Choosing my three things was really hard. I wanted them to be quick because I don’t have a lot of free time in the day, and if I ended up losing 15 minutes of work time, I was going to become even more anxious. I also wanted them to be portable because I don’t just get anxious at home. Oh, and I didn’t want it to involve food (because that would just be a new disorder waiting to happen), money (because I shouldn’t need to spend it to feel happy), or exercise (because I’m lazy. And I already workout every morning. And I’m not dedicating one more second of my day to exercise).
I decided my first thing would be to listen to five minutes of a Dungeons and Dragon game. I’m following two games at the moment. People record their campaigns and then put them online. So I would listen to five minutes of one of the two Dungeons and Dragons games.
My second thing would be a chess task. A chess task is like a chess puzzle. The board is set, and you have to figure out how to put the king in check or how to get a piece out of trouble. It’s like chess warm-ups that you can do to keep creative between games. So I would do a chess task.
My third thing would be to play one board in Desert Golfing. Desert Golfing is the best worst game in the world. I find it very relaxing. So I would quickly drop the ball in a hole and move on.
My three things were set. It was now time to live life.
So far, I’ve only had to use them once. I started feeling anxious, going deep into the what ifs, and I said to myself, “Melissa, stop. This is not a good use of your time. Do your three things and move back to work.”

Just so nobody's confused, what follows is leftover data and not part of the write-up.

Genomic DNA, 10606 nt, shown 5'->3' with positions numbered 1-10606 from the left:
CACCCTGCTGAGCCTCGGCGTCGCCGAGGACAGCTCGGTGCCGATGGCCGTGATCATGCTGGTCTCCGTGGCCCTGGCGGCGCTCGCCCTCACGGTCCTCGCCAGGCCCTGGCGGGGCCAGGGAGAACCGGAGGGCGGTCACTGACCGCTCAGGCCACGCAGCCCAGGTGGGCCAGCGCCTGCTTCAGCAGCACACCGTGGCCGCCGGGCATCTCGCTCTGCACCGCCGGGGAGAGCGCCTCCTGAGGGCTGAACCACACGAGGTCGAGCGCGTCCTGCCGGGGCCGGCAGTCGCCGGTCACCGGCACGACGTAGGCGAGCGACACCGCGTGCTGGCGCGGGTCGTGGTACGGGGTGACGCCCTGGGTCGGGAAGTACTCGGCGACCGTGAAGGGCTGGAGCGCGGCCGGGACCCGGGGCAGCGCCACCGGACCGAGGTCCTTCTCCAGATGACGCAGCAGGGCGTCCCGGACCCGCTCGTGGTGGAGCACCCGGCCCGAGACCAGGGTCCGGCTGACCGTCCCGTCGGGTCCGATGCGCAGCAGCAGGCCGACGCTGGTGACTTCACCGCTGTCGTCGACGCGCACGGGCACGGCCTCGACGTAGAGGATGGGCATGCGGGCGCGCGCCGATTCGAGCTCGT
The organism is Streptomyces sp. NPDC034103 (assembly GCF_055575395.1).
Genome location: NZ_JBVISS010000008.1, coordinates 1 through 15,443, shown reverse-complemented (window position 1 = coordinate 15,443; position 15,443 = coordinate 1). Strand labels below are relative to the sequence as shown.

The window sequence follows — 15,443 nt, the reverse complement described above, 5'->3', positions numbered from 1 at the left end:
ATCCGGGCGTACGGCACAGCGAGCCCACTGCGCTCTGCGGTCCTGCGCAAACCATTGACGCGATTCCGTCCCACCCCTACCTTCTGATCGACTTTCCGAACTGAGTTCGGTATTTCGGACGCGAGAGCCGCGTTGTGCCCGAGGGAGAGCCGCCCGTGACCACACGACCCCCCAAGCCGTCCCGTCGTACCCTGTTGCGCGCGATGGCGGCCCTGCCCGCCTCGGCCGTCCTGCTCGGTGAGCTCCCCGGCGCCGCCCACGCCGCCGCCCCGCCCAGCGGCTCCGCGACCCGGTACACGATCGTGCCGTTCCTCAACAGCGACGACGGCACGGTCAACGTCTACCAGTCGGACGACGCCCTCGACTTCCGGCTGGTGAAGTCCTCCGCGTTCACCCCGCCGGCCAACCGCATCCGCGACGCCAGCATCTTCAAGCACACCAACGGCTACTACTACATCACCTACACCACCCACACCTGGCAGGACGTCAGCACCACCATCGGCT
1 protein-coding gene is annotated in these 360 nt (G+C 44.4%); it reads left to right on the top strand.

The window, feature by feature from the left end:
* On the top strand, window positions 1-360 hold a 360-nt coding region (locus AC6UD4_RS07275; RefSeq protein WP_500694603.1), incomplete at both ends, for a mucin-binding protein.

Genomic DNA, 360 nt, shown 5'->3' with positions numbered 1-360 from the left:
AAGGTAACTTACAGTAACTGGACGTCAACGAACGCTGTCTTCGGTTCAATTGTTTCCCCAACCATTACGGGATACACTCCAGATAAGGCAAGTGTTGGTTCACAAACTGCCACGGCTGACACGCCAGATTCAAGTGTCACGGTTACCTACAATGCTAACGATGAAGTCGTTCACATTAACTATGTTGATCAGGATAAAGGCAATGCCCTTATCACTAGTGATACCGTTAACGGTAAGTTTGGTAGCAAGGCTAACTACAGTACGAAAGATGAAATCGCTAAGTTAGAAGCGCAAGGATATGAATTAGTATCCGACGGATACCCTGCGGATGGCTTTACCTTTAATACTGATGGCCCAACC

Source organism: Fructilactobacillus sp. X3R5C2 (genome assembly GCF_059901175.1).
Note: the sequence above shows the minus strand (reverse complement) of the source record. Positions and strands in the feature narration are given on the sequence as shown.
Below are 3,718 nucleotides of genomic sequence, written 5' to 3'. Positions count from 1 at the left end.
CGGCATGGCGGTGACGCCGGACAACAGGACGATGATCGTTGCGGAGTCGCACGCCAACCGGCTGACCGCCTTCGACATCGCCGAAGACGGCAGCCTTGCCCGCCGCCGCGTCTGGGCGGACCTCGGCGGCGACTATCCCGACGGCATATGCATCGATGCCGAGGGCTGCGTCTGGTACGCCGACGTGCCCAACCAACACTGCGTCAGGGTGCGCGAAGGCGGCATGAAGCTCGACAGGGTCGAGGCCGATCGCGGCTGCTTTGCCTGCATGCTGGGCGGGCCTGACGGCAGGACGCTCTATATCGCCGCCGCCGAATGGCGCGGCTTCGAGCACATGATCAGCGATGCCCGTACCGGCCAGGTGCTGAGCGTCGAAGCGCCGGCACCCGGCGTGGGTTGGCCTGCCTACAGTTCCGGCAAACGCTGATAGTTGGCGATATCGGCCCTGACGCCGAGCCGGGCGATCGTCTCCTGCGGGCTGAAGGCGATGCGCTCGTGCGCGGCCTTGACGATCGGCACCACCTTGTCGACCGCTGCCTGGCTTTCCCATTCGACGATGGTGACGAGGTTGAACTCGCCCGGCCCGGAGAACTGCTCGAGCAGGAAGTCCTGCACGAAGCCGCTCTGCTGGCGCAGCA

So I queued up the Dungeons and Dragon game and listened for 5 minutes. The people sounded like they were having a great time. I then did a chess task. It made me really happy to open the app in the middle of the day and visit the pieces. (Oh — I have chess tasks I do on an actual board and others that I do via three different apps. I went with one of the app ones for now.) I solved my task and closed the app.
I realized as I opened Desert Golfing that I was feeling better and probably didn’t need to use up time on this third item, but I did it anyway in case it was like antibiotics and you needed to finish the whole course or end up getting sick again. Desert Golfing also only takes a few seconds, so it was time well-spent. I set down my phone and got back to work, no longer anxious.
Was it a placebo effect because I was told this would make a difference so it made a difference? Perhaps. But it really did change my mood to see chess pieces in the middle of the day. And the Dungeons and Dragon minutes were just fun — like reading a magazine in the doctor’s office. And Desert Golfing always makes me feel calm when I play, so it had its natural effect.
I’m going to keep at it. If you’re doing this, too, what are your three things?
October 12, 2016 6 Comments
I was listening to my best friend Manoush Zomorodi’s podcast (by the way — she doesn’t know she’s my best friend and that I talk to her while the podcast is running, so please don’t tell her), and she had on Jane McGonigal, a game designer and the author of SuperBetter.
I decided to download the app on a whim. Here’s the thing: I have a lot of issues with self-help apps or books . If you have a specific problem you want to address, and you seek out help through a specific app or book, I think the self-help world is a godsend. But the general thought that we can all be “bettering” ourselves is a dangerous message, no healthier than airbrushed models on the cover of magazines.